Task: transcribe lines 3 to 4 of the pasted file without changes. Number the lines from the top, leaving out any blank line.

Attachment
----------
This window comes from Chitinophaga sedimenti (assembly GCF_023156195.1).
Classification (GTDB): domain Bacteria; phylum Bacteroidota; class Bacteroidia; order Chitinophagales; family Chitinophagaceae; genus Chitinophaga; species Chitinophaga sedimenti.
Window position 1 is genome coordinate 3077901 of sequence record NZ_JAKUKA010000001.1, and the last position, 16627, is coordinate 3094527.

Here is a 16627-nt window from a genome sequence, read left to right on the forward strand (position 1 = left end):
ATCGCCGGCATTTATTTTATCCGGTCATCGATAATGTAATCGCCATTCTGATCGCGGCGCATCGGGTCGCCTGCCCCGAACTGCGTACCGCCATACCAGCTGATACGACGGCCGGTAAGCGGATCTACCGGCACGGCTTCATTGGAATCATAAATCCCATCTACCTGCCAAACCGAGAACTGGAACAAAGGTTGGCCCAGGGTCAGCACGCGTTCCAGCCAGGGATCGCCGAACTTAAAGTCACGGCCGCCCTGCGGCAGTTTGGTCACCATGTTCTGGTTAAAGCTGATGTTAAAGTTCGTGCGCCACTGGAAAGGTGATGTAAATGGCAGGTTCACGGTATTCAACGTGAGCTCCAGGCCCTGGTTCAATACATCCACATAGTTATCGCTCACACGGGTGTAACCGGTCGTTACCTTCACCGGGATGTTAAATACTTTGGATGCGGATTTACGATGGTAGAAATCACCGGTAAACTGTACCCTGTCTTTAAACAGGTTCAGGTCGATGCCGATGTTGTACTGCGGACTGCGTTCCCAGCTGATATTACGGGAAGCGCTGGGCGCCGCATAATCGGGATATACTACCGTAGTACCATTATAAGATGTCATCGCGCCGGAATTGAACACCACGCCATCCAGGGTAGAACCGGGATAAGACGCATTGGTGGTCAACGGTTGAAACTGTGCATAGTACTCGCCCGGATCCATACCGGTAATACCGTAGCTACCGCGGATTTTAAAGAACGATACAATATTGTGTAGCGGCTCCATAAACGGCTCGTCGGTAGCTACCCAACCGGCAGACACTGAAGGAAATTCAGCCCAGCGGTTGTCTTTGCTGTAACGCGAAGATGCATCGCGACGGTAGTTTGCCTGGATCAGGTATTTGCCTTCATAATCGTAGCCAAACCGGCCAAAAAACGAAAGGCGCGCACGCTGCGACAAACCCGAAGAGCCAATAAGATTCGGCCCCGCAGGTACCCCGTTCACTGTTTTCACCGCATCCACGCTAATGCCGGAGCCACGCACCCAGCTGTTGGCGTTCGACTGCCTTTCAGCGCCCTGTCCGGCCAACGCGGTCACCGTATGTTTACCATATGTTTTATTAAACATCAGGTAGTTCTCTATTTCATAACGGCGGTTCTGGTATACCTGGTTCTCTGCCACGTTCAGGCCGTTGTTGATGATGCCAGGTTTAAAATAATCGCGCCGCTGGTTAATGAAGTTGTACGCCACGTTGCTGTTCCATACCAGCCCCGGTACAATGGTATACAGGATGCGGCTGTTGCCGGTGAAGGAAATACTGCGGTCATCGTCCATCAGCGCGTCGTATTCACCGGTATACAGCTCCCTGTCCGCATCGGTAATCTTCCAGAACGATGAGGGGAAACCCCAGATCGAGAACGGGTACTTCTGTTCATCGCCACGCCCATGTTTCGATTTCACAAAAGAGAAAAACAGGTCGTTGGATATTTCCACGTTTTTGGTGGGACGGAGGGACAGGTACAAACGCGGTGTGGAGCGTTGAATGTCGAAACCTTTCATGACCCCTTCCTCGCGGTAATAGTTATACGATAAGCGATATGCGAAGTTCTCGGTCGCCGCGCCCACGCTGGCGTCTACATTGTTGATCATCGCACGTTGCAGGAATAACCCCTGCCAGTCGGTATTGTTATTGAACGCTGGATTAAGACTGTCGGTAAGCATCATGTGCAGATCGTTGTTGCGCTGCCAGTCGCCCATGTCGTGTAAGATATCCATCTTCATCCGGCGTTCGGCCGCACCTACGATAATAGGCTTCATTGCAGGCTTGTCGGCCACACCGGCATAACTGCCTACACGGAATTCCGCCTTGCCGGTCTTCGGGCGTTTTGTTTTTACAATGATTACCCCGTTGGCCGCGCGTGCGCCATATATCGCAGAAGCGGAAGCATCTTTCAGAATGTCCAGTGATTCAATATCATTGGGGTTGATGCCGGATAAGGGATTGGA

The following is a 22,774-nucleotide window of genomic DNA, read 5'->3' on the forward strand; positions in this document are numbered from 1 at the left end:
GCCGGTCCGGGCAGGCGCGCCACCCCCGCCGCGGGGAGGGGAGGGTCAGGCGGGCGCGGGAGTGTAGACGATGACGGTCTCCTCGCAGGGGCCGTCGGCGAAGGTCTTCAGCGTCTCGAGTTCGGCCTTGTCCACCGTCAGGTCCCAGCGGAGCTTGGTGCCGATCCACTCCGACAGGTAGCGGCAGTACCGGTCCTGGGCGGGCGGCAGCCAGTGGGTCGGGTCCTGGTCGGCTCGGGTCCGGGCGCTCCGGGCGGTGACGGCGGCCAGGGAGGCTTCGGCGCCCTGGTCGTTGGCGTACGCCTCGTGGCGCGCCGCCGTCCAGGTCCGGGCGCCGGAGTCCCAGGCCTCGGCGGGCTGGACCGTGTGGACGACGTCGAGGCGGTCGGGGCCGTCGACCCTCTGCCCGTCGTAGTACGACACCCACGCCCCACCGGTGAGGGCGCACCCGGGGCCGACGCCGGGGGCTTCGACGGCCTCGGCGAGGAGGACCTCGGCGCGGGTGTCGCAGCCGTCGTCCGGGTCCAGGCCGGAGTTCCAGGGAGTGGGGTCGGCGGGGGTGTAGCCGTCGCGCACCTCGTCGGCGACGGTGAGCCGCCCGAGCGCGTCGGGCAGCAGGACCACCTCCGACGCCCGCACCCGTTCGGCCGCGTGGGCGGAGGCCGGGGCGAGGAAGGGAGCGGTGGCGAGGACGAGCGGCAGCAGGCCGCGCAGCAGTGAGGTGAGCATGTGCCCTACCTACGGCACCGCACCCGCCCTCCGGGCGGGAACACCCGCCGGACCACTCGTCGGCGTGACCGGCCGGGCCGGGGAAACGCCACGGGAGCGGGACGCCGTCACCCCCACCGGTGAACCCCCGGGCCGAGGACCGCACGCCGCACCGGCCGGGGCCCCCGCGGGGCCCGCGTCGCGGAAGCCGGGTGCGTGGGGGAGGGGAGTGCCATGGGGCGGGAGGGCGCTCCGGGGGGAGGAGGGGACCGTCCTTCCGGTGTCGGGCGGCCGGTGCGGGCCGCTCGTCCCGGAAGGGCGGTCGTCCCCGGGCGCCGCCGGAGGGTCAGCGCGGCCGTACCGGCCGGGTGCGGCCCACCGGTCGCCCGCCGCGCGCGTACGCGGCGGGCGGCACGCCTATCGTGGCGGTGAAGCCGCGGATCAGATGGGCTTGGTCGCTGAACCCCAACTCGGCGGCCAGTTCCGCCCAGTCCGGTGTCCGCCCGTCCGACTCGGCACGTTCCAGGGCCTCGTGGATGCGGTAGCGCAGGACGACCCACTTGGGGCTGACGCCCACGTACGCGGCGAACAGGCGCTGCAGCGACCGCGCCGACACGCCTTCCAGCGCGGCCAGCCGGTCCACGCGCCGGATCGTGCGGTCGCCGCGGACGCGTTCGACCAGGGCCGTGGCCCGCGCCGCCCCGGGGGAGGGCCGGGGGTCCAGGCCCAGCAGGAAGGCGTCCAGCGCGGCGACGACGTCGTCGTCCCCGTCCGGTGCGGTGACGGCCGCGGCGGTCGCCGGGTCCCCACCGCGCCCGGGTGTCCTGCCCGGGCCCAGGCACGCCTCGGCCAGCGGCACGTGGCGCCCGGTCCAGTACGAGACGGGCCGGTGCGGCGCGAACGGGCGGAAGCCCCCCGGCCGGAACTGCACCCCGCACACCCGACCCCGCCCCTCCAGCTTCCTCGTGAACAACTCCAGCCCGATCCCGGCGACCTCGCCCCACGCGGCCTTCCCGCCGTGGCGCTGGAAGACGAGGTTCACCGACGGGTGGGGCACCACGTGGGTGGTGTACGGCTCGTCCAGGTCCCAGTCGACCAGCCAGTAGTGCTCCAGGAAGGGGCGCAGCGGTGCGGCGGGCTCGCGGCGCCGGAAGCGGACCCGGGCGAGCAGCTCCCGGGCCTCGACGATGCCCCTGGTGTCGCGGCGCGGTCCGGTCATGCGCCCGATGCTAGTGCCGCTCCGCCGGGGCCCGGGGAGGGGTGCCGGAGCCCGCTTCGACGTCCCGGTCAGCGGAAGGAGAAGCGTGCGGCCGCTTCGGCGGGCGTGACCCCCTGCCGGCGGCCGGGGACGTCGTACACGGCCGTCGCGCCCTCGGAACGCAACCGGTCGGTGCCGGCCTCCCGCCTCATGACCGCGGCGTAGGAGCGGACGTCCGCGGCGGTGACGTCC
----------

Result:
Window position 1 is genome coordinate 3077901 of sequence record NZ_JAKUKA010000001.1, and the last position, 16627, is coordinate 3094527.

Here is a 16627-nt window from a genome sequence, read left to right on the forward strand (position 1 = left end):